How to create a self cleaning betta tank

Updated April 17, 2017

Every time you change the water in an aquarium that contains tropical fish, you create stress for the fish, so the lower the maintenance requirements of your tank, the less stress for your bettas. To create a self-cleaning betta tank, simply establish the proper ecological balance and start with the right equipment. Bettas are tropical fish that thrive in warm water.The warmth of the water can promote growth of algae, so you need a simple strategy to keep it under control. Bettas thrive best in a relatively shallow to 23 to 90 litre (5 to 20 gallon) tank. Take a few simple steps and you will have a low-maintenance beautiful tank.

Install a power filter into your tank. A power filter uses replaceable carbon-filled cartridges that remove impurites from the water as it is circulated through the filter. The carbon helps to remove odours and prevent discolouration even as the filter removes solid impurities. Make sure to check when you buy the power filter that it matches the size of your tank. If you use less than a 23 litre (5 gallon) tank, you may have to use a more basic type of filtration system. The cartridge should be changed every three to four weeks.

Get one or more algae-eating fish and add them to the tank. The most common is the plecostomus, which looks like a miniature catfish. These fish thrive in tanks that get sunlight, which stimulates algae production. That in turn keeps your plecostomus healthy and happy - as he keeps your tank clean. The rule to follow in tank size is to have 4.5 litres (1 gallon) for every 2.5 cm (1 inch) of fish. A 23 litre (5 gallon) tank can easily support two bettas, two other small fish and a plecostomus.

Do not overfeed your bettas. Bettas have small appetites. They only need to be fed once a day and they should be able to finish eating what you feed them within two minutes. Overfeeding them will leave the tank cloudy and can cause the fish to produce more waste than is healthy. Carefully read materials on how much food to use for the number of fish in your tank.


If you have to change the cartridge in the power filter more than once every three to four weeks, it could be a sign that you are overfeeding the fish. Make sure to keep up with cartridge changes. If you let it sit after it is due for a change, the water quality in your tank can deteriorate rapidly, becoming both cloudy and smelly. It is common to see bettas in very small tanks, or even vases. As pretty as this can be, it does not provide an environment that will support bettas over a long term, and it is very difficult to create a balanced, sulf-sustaining ecological habitat in such small containers. The larger the tank, the easier it is to create a self-sustaining environment. Keep a skimming net handy so that if anything large accidentally drops into the tank, you can easily remove it without letting it go through and clog up the filter.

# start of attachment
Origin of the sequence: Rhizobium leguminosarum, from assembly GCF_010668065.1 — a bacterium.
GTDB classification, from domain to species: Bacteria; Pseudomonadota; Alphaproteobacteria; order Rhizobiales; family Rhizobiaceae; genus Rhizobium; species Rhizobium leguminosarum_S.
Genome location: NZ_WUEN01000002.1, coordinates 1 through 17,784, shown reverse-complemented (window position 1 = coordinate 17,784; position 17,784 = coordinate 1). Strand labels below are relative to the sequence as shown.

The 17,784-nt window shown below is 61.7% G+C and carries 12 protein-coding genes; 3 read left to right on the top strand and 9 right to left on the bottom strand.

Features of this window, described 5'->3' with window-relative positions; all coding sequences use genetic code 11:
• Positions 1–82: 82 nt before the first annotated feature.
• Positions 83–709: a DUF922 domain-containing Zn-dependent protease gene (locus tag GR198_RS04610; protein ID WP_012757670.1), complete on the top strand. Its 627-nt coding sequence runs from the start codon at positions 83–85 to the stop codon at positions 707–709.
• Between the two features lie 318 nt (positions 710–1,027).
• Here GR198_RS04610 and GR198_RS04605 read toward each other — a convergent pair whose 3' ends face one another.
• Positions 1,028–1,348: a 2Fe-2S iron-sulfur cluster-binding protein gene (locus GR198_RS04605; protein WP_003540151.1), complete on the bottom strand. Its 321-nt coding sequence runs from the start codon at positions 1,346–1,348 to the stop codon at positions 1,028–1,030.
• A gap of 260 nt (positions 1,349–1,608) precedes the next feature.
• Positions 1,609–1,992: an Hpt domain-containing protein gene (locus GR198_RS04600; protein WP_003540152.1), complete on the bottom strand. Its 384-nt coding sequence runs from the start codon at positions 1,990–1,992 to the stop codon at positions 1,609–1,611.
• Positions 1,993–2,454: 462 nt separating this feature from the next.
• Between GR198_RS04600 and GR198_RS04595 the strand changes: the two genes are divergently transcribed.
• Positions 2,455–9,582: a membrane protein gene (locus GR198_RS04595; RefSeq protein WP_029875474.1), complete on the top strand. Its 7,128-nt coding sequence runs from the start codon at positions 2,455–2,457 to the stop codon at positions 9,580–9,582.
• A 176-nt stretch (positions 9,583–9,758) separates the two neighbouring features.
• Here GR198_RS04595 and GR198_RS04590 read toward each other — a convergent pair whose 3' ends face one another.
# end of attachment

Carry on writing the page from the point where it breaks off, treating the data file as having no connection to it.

Having a self-cleaning tank does not make it a no-maintenance tank. You still have to change the filter regularly, keep the temperature set properly and make sure it gets enough light. Over time, the plecostomus can become quite large. If the pleco gets too large you may want to transfer it to a secondary tank and get a new, smaller one for your betta tank in order to keep plenty of room for your bettas.

Things You'll Need

  • Aquarium power filter
  • Plecostomus (Algae eating fish)
  • Aquarium skimming net
Cite this Article A tool to create a citation to reference this article Cite this Article

About the Author

Joe McElroy has been writing on politics and culture since 1983. His articles have appeared in a diverse array of publications, including the "Chicago Daily Observer" and "Immaculata" magazine. McElroy works occasionally as a strategic consultant to federal candidates. He majored in American history at Northwestern University.